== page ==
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Skaldic Poetry of the Scandinavian Middle Ages

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Eyv Hák 3I

R. D. Fulk (ed.) 2012, ‘Eyvindr skáldaspillir Finnsson, Hákonarmál 3’ in Diana Whaley (ed.), Poetry from the Kings’ Sagas 1: From Mythical Times to c. 1035. Skaldic Poetry of the Scandinavian Middle Ages 1. Turnhout: Brepols, p. 177.

Eyvindr skáldaspillir FinnssonHákonarmál
234

Háleygi ‘the Háleygir’

háleygr (noun m.): one of the Háleygir, Háleygjar

[1] Háleygi: Holmrygi J1ˣ(62r), Háleygi corrected from ‘Holmrygi’ J2ˣ(58r)

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sems ‘just as’

sems (conj.): [just as]

[2] sems: sem F, FskBˣ, FskAˣ, sá er J1ˣ(62r), J2ˣ(58r)

notes

[2] sems ‘just as’: The conj. sem and relative particle es; see LP: sems. Although only found in , this is retained here since it is the reading of the main ms. and the lectio difficilior (so also Skj B).

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á ‘on’

3. á (prep.): on, at

[2] á Holmrygi: her kallar J1ˣ(62r), J2ˣ(58r)

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Holmrygi ‘the Hólmrygir’

holmrygr (noun m.): [Hólmrygir]

[2] á Holmrygi: her kallar J1ˣ(62r), J2ˣ(58r)

notes

[2] Holmrygi ‘the Hólmrygir’: The people of the islands off Rogaland; see Þhorn Harkv 14/1 and Note.

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jarla ‘of jarls’

jarl (noun m.; °-s, dat. -i; -ar): poet, earl

kennings

Einbani jarla
‘The sole slayer of jarls ’
   = Hákon

The sole slayer of jarls → Hákon
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ein ‘The sole’

2. einn (pron.; °decl. cf. einn num.): one, alone < einbani (noun m.)2. einn (pron.; °decl. cf. einn num.): one, alone < eindanr (noun m.)

kennings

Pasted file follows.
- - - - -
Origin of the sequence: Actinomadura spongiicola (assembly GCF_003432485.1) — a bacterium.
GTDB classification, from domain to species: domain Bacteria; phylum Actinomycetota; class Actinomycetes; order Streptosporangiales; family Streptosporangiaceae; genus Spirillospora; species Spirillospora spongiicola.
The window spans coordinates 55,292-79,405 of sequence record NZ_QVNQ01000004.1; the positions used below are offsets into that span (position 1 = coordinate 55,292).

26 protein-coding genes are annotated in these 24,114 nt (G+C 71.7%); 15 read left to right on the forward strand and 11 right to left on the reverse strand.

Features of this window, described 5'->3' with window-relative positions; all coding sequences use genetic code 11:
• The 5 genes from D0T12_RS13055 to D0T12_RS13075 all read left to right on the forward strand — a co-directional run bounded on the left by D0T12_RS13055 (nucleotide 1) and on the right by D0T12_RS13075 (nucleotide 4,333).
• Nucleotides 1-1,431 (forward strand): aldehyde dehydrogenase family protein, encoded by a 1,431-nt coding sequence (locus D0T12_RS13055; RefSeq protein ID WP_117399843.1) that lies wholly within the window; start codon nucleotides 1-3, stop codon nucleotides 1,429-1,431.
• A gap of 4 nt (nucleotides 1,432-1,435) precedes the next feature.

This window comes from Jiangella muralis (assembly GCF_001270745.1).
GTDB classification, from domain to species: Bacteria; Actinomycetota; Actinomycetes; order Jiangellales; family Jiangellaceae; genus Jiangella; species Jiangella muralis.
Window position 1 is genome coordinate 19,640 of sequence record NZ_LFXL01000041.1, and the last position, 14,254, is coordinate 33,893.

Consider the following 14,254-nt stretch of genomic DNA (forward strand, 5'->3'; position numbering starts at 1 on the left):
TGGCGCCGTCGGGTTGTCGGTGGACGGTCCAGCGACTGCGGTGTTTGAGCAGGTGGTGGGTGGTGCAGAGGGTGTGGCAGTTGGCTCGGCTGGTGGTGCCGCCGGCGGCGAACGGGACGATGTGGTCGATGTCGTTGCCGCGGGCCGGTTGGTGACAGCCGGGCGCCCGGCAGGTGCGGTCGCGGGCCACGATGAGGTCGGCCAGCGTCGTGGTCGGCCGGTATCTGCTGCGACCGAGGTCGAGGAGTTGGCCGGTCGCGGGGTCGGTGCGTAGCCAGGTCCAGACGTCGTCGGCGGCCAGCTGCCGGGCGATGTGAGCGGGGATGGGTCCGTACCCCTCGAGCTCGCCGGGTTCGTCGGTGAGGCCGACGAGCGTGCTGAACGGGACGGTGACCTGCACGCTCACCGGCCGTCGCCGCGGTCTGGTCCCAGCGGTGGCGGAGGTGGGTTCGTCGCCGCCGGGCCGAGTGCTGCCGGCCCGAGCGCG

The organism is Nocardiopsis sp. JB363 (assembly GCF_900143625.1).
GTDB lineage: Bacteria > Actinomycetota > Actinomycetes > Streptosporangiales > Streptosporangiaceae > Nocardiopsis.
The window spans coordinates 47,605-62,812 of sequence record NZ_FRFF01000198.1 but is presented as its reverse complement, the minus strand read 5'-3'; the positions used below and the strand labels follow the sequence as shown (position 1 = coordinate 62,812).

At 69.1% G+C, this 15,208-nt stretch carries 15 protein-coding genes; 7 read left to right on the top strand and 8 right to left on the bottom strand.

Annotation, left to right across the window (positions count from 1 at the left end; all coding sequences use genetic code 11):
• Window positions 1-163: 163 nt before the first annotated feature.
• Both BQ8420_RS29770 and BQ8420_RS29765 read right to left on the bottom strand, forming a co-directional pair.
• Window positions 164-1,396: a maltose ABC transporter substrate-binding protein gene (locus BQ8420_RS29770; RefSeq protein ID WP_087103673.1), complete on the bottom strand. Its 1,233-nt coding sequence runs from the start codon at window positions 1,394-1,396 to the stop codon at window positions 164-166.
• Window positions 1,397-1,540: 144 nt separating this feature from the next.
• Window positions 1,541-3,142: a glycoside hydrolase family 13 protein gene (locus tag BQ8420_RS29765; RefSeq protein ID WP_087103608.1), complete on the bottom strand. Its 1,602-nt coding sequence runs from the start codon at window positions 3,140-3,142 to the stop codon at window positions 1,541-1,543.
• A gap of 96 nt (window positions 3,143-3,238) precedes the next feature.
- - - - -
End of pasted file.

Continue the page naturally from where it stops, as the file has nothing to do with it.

Einbani jarla
‘The sole slayer of jarls ’
   = Hákon

The sole slayer of jarls → Hákon

notes

[3] einbani ‘the sole slayer’: Judging from LP: einbani, this is the only skaldic record of the word. The two eddic instances refer to Óðinn and Þórr. 

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bani ‘slayer’

bani (noun m.; °-a; -ar): death, killer < einbani (noun m.)

[3] ‑bani: ‑dani F

kennings

Einbani jarla
‘The sole slayer of jarls ’
   = Hákon

The sole slayer of jarls → Hákon

notes

[3] einbani ‘the sole slayer’: Judging from LP: einbani, this is the only skaldic record of the word. The two eddic instances refer to Óðinn and Þórr. 

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fǫrr ‘’

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fór ‘he went’

fara (verb; ferr, fór, fóru, farinn): go, travel

[4] fór: ‘forr’ FskBˣ

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til ‘into’

til (prep.): to

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Gótt ‘the good’

góðr (adj.): good

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hafði ‘had’

hafa (verb): have

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inn ‘The’

2. inn (art.): the

kennings

Inn gjǫfli œgir Eydana
‘The munificent terrifier of Island-Danes ’
   = Hákon

The munificent terrifier of Island-Danes → Hákon